This time the one-day event runs from 5 p.m.-10 p.m. at the HGR Industrial Surplus at 20001 Euclid Avenue in Euclid. Local food trucks and beer vendors will be on hand to keep you satiated. Find out more about the event right here.

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In Advance of His Upcoming Concert at the Kent Stage, Michael Nesmith Reflects on the Monkees Legacy

Posted By on Fri, Sep 7, 2018 at 12:59 PM

ED HEFFELFINGER
  • Ed Heffelfinger
Best known as a member of the Monkees, singer-guitarist Michael Nesmith also fronted the First National Band, a country rock group that included musicians from Nashville. Nesmith, who just played in town over the summer with fellow Monkee Micky Dolenz, returns to Northeast Ohio next week to perform with the reunited First National Band. They come to the Kent Stage on Saturday, Sept. 15. Nesmith's sons, Christian and Jonathan, are among the members of the new First National Band lineup.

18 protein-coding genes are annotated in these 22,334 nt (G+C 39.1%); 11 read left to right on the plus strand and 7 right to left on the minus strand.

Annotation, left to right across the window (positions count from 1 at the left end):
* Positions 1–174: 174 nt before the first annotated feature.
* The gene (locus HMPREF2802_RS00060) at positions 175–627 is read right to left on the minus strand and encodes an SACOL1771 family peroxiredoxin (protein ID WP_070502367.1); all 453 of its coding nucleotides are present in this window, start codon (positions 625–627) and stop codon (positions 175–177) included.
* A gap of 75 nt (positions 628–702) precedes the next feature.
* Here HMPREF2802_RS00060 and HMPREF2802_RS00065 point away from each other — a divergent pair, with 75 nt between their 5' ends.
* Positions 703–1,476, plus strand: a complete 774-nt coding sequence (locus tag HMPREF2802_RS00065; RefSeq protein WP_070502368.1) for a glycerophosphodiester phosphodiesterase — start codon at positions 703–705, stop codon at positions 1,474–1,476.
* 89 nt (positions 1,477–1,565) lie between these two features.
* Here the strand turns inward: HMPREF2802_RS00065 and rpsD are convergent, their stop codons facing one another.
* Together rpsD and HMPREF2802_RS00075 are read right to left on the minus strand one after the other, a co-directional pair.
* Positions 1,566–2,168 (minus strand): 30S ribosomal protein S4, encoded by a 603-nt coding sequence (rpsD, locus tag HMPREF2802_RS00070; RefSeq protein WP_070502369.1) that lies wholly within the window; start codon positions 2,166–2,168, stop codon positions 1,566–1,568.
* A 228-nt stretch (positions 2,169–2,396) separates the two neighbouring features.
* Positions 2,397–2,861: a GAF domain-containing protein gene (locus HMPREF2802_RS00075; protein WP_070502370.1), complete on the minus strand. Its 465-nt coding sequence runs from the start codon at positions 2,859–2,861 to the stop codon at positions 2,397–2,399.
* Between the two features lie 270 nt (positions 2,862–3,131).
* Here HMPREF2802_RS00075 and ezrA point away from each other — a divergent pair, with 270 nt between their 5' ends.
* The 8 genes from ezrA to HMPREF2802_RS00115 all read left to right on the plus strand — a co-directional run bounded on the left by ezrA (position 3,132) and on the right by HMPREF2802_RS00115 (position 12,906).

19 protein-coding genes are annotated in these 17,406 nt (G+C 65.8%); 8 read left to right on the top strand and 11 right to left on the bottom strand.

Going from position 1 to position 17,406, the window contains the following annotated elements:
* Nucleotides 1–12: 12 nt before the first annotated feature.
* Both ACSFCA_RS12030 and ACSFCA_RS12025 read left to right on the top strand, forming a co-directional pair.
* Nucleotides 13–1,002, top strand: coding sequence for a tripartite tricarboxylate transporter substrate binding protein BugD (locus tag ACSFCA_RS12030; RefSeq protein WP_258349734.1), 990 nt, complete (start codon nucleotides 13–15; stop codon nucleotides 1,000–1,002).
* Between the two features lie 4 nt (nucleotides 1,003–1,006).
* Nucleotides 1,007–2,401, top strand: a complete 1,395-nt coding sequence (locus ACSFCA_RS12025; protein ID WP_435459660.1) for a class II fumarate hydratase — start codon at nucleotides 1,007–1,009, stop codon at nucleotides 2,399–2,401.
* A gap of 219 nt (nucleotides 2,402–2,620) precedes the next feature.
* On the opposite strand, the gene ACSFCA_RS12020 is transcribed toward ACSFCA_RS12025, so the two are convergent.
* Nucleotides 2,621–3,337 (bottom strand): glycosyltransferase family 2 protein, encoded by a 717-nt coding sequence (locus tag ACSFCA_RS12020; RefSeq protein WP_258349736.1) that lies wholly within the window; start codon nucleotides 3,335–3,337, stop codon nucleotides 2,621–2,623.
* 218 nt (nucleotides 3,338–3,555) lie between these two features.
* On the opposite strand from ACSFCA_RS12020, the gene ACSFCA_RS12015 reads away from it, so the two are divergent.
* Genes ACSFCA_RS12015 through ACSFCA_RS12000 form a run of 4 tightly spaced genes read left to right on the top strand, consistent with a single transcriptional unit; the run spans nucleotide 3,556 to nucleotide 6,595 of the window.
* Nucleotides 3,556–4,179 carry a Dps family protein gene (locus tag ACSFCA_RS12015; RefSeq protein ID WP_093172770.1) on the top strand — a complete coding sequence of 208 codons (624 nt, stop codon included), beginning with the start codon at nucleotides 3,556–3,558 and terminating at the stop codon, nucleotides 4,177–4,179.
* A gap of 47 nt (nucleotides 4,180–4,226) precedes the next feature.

In a recent phone interview from his Los Angeles home, Nesmith spoke about the Monkees legacy and his affinity for the First National Band.

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Crust Pizza Kitchen Introduces Late-Night Happy Hour

Posted By on Fri, Sep 7, 2018 at 12:17 PM

COURTESY OF CRUST PIZZA KITCHEN
  • Courtesy of Crust Pizza Kitchen
One year ago, Crust Pizza Kitchen owners Michael and Meg Griffin relocated their flagship restaurant to the Komorowski building on Professor Ave. in Tremont.

The new location allowed the restaurant to expand and add a full bar, tables and new menu items. Known for its hand-tossed, scratch-made pizza, Crust has landed on the Daily Meal list of "The Best Pizza in Every State," a Food Network compilation of the “Best Pizzas in America’s Biggest Cities” and other “best of” lists since the expansion.

Now, it has just introduced a special late-night happy hour that takes place from 10 p.m. to midnight on Tuesdays through Saturdays.